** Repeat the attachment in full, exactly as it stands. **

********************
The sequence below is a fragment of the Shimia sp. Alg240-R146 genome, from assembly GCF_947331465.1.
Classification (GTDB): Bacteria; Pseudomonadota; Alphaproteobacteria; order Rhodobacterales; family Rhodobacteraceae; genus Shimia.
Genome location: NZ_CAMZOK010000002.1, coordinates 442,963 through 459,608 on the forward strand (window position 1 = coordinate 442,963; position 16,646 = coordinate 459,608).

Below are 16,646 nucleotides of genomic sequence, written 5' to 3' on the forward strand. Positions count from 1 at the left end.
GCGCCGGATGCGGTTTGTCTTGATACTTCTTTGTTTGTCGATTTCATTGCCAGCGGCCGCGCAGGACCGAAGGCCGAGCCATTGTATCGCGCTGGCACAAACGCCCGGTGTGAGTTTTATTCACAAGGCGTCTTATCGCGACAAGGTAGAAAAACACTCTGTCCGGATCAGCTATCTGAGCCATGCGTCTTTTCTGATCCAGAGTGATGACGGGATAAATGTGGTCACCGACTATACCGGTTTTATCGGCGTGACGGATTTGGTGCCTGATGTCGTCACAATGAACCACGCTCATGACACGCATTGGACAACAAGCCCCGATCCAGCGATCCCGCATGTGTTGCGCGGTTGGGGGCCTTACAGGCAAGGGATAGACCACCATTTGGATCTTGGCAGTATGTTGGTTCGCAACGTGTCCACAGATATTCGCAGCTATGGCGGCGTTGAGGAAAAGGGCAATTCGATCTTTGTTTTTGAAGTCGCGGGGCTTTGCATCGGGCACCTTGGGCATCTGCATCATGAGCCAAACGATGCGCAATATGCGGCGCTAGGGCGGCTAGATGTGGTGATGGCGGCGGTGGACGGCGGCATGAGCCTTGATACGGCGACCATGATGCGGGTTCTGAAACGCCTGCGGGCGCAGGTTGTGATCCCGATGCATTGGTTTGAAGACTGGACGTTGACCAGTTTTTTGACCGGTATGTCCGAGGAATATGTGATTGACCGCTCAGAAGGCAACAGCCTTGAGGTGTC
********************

The sequence below is a fragment of the Shimia sp. Alg240-R146 genome, from assembly GCF_947331465.1.
Classification (GTDB): Bacteria; Pseudomonadota; Alphaproteobacteria; order Rhodobacterales; family Rhodobacteraceae; genus Shimia.
Genome location: NZ_CAMZOK010000002.1, coordinates 442,963 through 459,608 on the forward strand (window position 1 = coordinate 442,963; position 16,646 = coordinate 459,608).

Below are 16,646 nucleotides of genomic sequence, written 5' to 3' on the forward strand. Positions count from 1 at the left end.
GCGCCGGATGCGGTTTGTCTTGATACTTCTTTGTTTGTCGATTTCATTGCCAGCGGCCGCGCAGGACCGAAGGCCGAGCCATTGTATCGCGCTGGCACAAACGCCCGGTGTGAGTTTTATTCACAAGGCGTCTTATCGCGACAAGGTAGAAAAACACTCTGTCCGGATCAGCTATCTGAGCCATGCGTCTTTTCTGATCCAGAGTGATGACGGGATAAATGTGGTCACCGACTATACCGGTTTTATCGGCGTGACGGATTTGGTGCCTGATGTCGTCACAATGAACCACGCTCATGACACGCATTGGACAACAAGCCCCGATCCAGCGATCCCGCATGTGTTGCGCGGTTGGGGGCCTTACAGGCAAGGGATAGACCACCATTTGGATCTTGGCAGTATGTTGGTTCGCAACGTGTCCACAGATATTCGCAGCTATGGCGGCGTTGAGGAAAAGGGCAATTCGATCTTTGTTTTTGAAGTCGCGGGGCTTTGCATCGGGCACCTTGGGCATCTGCATCATGAGCCAAACGATGCGCAATATGCGGCGCTAGGGCGGCTAGATGTGGTGATGGCGGCGGTGGACGGCGGCATGAGCCTTGATACGGCGACCATGATGCGGGTTCTGAAACGCCTGCGGGCGCAGGTTGTGATCCCGATGCATTGGTTTGAAGACTGGACGTTGACCAGTTTTTTGACCGGTATGTCCGAGGAATATGTGATTGACCGCTCAGAAGGCAACAGCCTTGAGGTGTC